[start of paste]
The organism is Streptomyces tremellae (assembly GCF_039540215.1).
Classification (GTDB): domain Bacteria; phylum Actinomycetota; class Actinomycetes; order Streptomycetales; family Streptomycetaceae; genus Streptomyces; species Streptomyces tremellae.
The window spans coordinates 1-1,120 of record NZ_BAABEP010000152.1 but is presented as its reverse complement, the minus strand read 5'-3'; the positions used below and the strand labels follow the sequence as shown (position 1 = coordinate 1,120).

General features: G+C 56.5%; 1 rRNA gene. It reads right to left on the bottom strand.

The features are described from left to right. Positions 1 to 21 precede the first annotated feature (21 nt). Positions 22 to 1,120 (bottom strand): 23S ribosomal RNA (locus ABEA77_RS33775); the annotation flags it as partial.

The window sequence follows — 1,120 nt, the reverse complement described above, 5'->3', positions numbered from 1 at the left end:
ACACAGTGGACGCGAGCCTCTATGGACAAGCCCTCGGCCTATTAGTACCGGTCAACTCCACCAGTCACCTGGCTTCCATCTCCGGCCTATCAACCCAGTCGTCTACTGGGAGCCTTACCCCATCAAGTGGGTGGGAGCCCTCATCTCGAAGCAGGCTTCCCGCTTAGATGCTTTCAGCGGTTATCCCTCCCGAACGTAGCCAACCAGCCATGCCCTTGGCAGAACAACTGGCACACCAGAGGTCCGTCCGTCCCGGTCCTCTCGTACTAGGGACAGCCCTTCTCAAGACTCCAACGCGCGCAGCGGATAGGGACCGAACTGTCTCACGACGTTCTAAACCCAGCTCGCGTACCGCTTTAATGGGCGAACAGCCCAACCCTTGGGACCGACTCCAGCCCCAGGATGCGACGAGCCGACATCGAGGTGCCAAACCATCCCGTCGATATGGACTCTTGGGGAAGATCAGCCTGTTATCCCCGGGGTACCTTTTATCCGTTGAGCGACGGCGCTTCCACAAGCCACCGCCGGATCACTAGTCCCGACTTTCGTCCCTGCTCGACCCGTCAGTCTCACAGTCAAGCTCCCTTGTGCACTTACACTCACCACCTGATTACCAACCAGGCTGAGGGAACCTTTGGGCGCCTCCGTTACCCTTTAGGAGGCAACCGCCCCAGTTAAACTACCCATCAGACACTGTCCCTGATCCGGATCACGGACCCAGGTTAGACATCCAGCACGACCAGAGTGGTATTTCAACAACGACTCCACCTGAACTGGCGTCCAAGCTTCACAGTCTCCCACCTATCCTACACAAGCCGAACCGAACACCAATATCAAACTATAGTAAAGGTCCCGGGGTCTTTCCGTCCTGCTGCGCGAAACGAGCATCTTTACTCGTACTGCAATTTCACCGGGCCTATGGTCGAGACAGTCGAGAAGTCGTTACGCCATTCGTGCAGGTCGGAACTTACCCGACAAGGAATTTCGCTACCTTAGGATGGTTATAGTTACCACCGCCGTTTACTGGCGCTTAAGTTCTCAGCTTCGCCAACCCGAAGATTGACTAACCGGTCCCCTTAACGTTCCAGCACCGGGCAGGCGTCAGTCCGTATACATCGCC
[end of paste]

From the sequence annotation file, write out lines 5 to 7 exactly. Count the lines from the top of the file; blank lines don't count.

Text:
The features are described from left to right. Positions 1 to 21 precede the first annotated feature (21 nt). Positions 22 to 1,120 (bottom strand): 23S ribosomal RNA (locus ABEA77_RS33775); the annotation flags it as partial.

The window sequence follows — 1,120 nt, the reverse complement described above, 5'->3', positions numbered from 1 at the left end:
ACACAGTGGACGCGAGCCTCTATGGACAAGCCCTCGGCCTATTAGTACCGGTCAACTCCACCAGTCACCTGGCTTCCATCTCCGGCCTATCAACCCAGTCGTCTACTGGGAGCCTTACCCCATCAAGTGGGTGGGAGCCCTCATCTCGAAGCAGGCTTCCCGCTTAGATGCTTTCAGCGGTTATCCCTCCCGAACGTAGCCAACCAGCCATGCCCTTGGCAGAACAACTGGCACACCAGAGGTCCGTCCGTCCCGGTCCTCTCGTACTAGGGACAGCCCTTCTCAAGACTCCAACGCGCGCAGCGGATAGGGACCGAACTGTCTCACGACGTTCTAAACCCAGCTCGCGTACCGCTTTAATGGGCGAACAGCCCAACCCTTGGGACCGACTCCAGCCCCAGGATGCGACGAGCCGACATCGAGGTGCCAAACCATCCCGTCGATATGGACTCTTGGGGAAGATCAGCCTGTTATCCCCGGGGTACCTTTTATCCGTTGAGCGACGGCGCTTCCACAAGCCACCGCCGGATCACTAGTCCCGACTTTCGTCCCTGCTCGACCCGTCAGTCTCACAGTCAAGCTCCCTTGTGCACTTACACTCACCACCTGATTACCAACCAGGCTGAGGGAACCTTTGGGCGCCTCCGTTACCCTTTAGGAGGCAACCGCCCCAGTTAAACTACCCATCAGACACTGTCCCTGATCCGGATCACGGACCCAGGTTAGACATCCAGCACGACCAGAGTGGTATTTCAACAACGACTCCACCTGAACTGGCGTCCAAGCTTCACAGTCTCCCACCTATCCTACACAAGCCGAACCGAACACCAATATCAAACTATAGTAAAGGTCCCGGGGTCTTTCCGTCCTGCTGCGCGAAACGAGCATCTTTACTCGTACTGCAATTTCACCGGGCCTATGGTCGAGACAGTCGAGAAGTCGTTACGCCATTCGTGCAGGTCGGAACTTACCCGACAAGGAATTTCGCTACCTTAGGATGGTTATAGTTACCACCGCCGTTTACTGGCGCTTAAGTTCTCAGCTTCGCCAACCCGAAGATTGACTAACCGGTCCCCTTAACGTTCCAGCACCGGGCAGGCGTCAGTCCGTATACATCGCC